Here at Don't Count On It Reviews, you can read reviews from different artists from different styles.
Saturday, August 31, 2013
All Pigs Must Die - Nothing Violates This Nature (2013)
Country: Boston, Massachusetts
Style: Hardcore Punk/Metalcore
Label: Southern Lord
A couple of years back, All Pigs Must Die really impressed me with their first two releases. In terms of modern hardcore/metalcore(?) they are by far one of the most engaging and intense bands to emerge in years. Not only with their sonic, but their whole presentation of albums and their sound also impressed me which lead to immense anticipation for this album when I first heard about it.
Not as though it was a problem on either of the band's last two outings but, they did play with songs that were in the "typical" song length (4-ish minutes I guess is what I consider to be such a thing) and a few that were a little bit longer as well. Thing new album surprised me when I saw just how short it was. The band has opted for as little fat as possible on this new release, going for songs that are even more immediate and direct than I expected. While several of the songs are still around the four minute mark, they retain the more visceral intent that is heard on shorter pieces, like the opening pair Chaos Arise and Silencer. I hate to make this comparison because a lot of people will do it and I know the bands are quite different from each other, but the more visceral and chaotic tone that the majority of these songs take does remind one of Converge (in a good way). Obviously APMD takes a bit more of a metallic flair than I would say Converge does, utilizing several black metal sections throughout the album for some nice variety between the more hardcore punk d-beats and crusty riffs; and I hate to belittle the band by saying that they're like that because there's so much more here than I just described, but if it intrigues at least one person I won't feel like such a douche.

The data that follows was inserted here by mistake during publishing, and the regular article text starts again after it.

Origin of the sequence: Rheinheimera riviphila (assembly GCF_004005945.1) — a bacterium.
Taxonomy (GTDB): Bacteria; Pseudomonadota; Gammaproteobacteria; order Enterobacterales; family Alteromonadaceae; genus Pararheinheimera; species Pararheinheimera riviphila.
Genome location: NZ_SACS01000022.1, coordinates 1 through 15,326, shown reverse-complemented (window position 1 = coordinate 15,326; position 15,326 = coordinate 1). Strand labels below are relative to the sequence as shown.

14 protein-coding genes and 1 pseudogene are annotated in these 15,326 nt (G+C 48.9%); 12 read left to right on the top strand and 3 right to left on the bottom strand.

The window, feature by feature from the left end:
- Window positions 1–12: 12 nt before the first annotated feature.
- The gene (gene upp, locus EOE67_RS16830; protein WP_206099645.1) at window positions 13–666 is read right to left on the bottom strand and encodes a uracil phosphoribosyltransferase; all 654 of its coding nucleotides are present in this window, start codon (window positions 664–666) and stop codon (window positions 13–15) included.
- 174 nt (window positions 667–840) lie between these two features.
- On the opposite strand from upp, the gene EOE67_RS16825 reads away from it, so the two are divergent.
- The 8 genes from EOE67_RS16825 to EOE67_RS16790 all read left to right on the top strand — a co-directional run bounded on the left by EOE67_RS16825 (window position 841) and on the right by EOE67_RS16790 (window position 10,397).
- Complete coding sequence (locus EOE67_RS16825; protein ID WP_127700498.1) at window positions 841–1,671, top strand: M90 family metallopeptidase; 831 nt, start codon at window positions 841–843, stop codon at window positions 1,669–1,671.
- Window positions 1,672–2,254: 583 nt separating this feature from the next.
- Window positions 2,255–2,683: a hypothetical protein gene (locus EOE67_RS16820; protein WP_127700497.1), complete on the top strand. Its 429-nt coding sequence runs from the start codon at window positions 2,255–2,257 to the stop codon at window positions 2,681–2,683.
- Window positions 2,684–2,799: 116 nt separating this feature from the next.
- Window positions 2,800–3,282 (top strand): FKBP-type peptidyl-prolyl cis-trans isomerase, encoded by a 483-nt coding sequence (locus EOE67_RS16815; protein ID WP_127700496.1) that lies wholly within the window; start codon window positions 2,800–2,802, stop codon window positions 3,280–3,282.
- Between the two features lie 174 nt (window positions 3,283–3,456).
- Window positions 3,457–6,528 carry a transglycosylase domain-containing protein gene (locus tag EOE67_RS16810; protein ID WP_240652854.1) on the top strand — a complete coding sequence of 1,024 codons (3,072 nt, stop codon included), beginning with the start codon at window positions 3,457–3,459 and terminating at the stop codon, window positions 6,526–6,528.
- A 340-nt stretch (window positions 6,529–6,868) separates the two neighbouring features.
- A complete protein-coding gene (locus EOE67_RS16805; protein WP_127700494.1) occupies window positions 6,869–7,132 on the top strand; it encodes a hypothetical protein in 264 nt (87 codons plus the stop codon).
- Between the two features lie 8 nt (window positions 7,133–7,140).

As I have always said on here, I prefer hardcore/metalcore/etc. genres to feel energetic than almost anything else. While originality is appreciated, I prefer genres like this to feel like the band is just pummeling me into the ground. I want to feel the passion from the musicians and I want to feel the aggression/anger/etc. when they play and feel that rush when I listen to it. Even when the band take their sound into a sludgier and/or slower direction, the same energy should come through. An added bonus would be if the entire album feels like a cohesive piece, and I'm not opposed to if it doesn't feature a song leading into another, but on here each song just comes in, one after another in a furry that is just intoxicating to hear. Once again, it's a rush to hear. A track like Bloodlines which features something a little different through the utilization of an acoustic guitar would sound, on paper or typed out, as though it would ruin the flow from track to track a bit, but it doesn't because the energy is maintained. I really admire the ability to make an acoustic guitar retain a sort of tension in between agressive passages, if only because it isn't done all that often, and is rarely done well. But there's also the more grinding tension during the slower sections, which is something I bring up a lot in relation to these sort of bands as well, but to reiterate once again, it works.
So yeah, nothing much more to say except that this is a fist pumping, rage inducing good time. This is exactly what I like from a "hardcore" record and while it's far from being innovative, it's exactly the sort of energetic boost I need when I put it on. Definitely do yourself a favor and look into this album if you dig crusty hardcore/metallic hardcore or you need an album to keep you awake.
Overall Score: 8
Highlights: Silencer, Of Suffering, Faith Eater